Alaska is a huge state and it’s highly preferred by bikers for bicycling. The biking trails offer stunning scenery and the weather will let you drive for hours at a stretch. However, before one starts, it’s important to know the bicycle laws first.
There are many Alaska bike laws, and what’s worse is that they are scattered over multiple websites. In this article, we’ll try to compile all the laws that you should know before you start biking in Alaska. Let’s get right to it!
The information provided in this article is not legal advice. None of our writers are lawyers and they also do not provide legal advice. The information published in this blog is provided for entertainment and educational purposes only. We do our best to explain the rules and regulations in easy to understand language. Although we do extensive research to make sure our information is accurate and useful, our synopsis may not reflect current legal developments or address your situation. We disclaim all liability for actions you take or fail to take based on any content on this article.
Alaska Bike Lane Laws
Two sources enact the Alaska bike laws. These are the Anchorage Municipal Code and the State of Alaska. In this section, we’ll take a look at some of the most basic laws that you’ll need to follow while biking in Alaska.
One of the major laws states that any driver mounting a bicycle has all of the rights and must follow the duties that apply to the riders of any other vehicle. That means you should know the basic laws of driving before you start biking in Alaska.
Another rule states that the biker is requested to ride as far to the right as it is practical.
Plus, more than two riders can’t drive side by side. This law was passed to avoid the riders from clogging the street.
Bicyclists are required to use a shoulder as long as it isn’t broken. Furthermore, you can’t park a bike on a sidewalk or a street in a manner that obstructs the pedestrians. You can’t ride your bike with a distraction, for example, you can’t text, read, or watch a video while riding.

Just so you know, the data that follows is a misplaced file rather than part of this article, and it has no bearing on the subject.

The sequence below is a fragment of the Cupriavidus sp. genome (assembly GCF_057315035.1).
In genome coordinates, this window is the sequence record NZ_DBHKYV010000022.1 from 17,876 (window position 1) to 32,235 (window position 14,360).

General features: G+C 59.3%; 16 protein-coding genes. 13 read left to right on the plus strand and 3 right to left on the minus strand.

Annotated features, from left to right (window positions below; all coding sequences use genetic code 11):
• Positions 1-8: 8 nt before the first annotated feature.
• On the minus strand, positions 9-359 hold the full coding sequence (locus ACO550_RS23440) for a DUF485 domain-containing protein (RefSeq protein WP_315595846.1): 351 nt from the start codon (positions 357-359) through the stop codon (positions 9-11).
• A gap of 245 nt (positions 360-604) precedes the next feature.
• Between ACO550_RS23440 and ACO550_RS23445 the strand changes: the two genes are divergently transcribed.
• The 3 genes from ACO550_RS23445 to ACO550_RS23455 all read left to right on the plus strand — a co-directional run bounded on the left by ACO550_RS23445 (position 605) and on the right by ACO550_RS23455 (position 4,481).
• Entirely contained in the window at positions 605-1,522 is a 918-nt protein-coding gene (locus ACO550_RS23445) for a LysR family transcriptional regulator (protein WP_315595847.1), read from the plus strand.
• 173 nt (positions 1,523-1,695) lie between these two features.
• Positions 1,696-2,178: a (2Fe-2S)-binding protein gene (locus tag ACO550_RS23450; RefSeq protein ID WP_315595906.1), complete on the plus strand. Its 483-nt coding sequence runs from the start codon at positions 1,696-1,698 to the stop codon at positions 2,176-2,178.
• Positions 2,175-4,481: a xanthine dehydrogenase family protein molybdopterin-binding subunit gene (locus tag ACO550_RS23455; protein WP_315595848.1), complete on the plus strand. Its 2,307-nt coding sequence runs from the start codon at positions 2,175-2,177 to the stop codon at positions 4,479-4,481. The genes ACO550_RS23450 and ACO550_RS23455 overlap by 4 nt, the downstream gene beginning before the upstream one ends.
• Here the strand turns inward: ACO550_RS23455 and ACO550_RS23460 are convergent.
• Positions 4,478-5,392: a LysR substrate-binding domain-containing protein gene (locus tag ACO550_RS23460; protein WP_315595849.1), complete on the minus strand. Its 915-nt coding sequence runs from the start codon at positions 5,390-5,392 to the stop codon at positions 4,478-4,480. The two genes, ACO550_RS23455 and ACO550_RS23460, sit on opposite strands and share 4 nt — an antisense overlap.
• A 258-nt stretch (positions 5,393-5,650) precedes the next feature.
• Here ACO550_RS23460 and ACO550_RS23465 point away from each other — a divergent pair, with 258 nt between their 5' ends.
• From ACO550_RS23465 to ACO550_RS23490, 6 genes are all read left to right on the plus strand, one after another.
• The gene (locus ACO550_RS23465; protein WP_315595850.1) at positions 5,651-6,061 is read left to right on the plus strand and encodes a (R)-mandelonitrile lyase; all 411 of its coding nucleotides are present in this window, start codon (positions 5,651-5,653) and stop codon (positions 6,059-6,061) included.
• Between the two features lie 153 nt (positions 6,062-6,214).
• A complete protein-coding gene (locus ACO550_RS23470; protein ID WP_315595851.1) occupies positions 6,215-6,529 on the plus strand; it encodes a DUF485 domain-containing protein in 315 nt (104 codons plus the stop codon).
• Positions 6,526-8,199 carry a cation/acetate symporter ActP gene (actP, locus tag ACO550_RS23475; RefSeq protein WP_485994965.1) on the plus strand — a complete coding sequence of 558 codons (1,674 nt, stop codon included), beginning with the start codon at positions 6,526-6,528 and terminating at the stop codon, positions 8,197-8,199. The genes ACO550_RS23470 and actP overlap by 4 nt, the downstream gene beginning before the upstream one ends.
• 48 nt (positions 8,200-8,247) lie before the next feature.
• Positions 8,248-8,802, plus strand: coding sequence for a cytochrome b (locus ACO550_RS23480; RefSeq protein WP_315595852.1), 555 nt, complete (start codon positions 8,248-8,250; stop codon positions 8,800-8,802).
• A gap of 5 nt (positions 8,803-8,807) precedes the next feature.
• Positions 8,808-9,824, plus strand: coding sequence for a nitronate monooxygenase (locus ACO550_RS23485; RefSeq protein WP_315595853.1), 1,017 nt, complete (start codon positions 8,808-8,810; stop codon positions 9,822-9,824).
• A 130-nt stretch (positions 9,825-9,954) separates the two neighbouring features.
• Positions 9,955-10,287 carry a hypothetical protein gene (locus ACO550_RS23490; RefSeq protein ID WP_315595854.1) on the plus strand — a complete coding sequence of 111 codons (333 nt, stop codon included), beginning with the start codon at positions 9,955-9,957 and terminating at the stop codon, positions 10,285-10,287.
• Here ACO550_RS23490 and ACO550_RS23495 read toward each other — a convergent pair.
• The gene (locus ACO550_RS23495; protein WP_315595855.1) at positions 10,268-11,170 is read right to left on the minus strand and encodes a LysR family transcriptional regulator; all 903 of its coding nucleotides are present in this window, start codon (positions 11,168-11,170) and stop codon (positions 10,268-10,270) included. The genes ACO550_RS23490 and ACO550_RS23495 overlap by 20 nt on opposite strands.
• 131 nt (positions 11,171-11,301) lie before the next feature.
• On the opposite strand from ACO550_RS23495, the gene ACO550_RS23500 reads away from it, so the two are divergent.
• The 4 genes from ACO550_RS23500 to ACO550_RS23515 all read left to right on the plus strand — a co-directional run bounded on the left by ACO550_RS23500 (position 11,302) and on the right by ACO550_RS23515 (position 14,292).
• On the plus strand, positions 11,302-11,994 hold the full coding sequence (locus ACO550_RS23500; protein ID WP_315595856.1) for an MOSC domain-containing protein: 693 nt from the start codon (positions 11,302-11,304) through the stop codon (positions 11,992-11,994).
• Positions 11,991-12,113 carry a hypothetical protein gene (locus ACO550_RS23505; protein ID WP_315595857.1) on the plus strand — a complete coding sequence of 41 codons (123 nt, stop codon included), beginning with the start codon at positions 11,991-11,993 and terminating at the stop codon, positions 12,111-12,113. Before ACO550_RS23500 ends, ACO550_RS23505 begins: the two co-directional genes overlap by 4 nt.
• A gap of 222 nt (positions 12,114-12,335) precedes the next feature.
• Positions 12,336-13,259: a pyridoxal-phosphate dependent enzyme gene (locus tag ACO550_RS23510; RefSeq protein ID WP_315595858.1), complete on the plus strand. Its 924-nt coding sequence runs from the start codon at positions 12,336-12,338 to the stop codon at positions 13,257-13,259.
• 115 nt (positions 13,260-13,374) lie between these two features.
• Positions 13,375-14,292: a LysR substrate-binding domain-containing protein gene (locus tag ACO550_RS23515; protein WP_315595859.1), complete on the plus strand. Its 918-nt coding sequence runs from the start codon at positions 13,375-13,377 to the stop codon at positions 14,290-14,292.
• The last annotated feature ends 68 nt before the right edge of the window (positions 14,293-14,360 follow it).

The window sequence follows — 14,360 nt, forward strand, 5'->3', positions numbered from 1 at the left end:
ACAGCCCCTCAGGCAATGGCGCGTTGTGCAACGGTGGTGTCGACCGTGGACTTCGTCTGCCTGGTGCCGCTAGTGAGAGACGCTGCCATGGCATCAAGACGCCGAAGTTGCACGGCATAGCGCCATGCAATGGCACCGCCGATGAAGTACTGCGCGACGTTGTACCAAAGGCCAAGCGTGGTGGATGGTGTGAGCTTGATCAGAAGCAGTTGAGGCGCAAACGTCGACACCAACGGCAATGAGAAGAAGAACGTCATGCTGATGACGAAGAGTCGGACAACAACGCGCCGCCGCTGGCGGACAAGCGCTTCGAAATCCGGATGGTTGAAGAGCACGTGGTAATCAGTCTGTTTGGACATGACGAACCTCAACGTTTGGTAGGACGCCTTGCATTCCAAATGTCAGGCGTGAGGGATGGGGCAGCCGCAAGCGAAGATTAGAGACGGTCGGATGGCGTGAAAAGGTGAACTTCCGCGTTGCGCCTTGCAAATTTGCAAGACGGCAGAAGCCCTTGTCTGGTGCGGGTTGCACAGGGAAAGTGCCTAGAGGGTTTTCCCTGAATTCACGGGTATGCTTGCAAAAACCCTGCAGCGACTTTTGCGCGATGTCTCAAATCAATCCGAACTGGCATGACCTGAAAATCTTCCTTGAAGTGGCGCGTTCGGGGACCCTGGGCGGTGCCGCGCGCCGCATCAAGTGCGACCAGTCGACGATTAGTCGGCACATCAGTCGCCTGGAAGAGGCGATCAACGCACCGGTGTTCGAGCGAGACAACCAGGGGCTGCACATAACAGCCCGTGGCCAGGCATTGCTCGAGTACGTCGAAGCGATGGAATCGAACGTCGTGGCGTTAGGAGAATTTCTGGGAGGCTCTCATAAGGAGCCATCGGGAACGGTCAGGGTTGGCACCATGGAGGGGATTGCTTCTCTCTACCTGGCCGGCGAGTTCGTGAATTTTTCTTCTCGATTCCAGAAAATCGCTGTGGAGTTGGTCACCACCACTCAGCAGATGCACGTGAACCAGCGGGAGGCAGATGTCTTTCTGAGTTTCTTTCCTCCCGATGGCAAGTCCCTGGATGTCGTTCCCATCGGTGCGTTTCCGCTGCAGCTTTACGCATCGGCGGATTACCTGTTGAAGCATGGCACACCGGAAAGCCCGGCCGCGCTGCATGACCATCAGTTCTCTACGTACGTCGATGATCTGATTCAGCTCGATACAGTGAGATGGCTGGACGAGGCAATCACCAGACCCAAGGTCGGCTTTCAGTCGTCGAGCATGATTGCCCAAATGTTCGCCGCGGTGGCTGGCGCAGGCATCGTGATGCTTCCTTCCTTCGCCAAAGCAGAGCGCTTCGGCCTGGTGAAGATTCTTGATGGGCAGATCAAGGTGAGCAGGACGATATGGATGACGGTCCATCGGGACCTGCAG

And sadly, no bike racing!
As Alaska isn’t a highly populated state, there aren’t tons of rules that you need to abide by. However, certain rules are unique to Alaska and must be maintained strictly to avoid any trouble.
One of the major Alaska bicycle laws involves wildlife. Alaska is teeming with wildlife, and the lack of population means that you have a high chance of encountering wild animals on the road as well as on the trails. Two of the large yet abundant wild animals found in Alaska are bears and moose.
These animals will avoid you as long they spot you. This is why it’s recommended that you wear a lot of reflective gear and use a bell or something noisy so your presence is declared wherever you go. Although this isn’t a law, it should be maintained for safety purposes.
In many states, there’s no law on whether you can hook the bike to another vehicle while riding it yourself or not. However, there’s a strict prohibition on this in Alaska.
Another tip is, if you really have to disobey signs that say you can’t make a left, right, or U-turn, you can do so if you dismount. You will be penalized if you make that turn on the bike. However, if you dismount and carry the bike with you, you turn yourself into a pedestrian, and you can choose how you want to move!
Alaska Electric Bike Laws
There are multiple laws on electric bikes. In Alaska, any bike with two or three wheels with a motor is considered an electric bike. However, that motor can be as powerful as 750 watts. You need to be at least 14 years old and must have an M2 permit to ride such a bike.
If you’re over the age of 16, then you can ride this bike with an M3 or M1 license too. You can ride electric bikes anywhere you please because there’s no bar on that. However, the rider must have the permit for at least six months before riding the bike.
Alaska Bike Helmet Laws
Alaska has no laws on helmets, so anyone of any age can ride a bike without putting a helmet on. There will be no fine if someone isn’t wearing a helmet while riding a bike.
However, any person under the age of fifteen is required to wear a helmet if he’s riding a bicycle in Anchorage. Anyone not wearing a helmet will receive a warning the first time and a $25 fine for each subsequent offense.
Frequently Asked Questions
Can you get a DUI on a bike in Alaska?
DUI stand for driving under influence, and it’s the offense of driving a vehicle under the influence of drugs or alcohol. You’ll receive a DUI in Alaska if you’re legally drunk when you’re driving.
But, if you’re in Alaska, the DUI is not applicable for you if you’re riding a bicycle.
These are the major Alaska bike laws that you must maintain when you’re biking. If you fail to maintain these, you may be penalized by the authority. If not so, you’ll still be putting your life in danger if you don’t follow some of the laws.
This is why we highly recommend following the Alaska bicycle laws.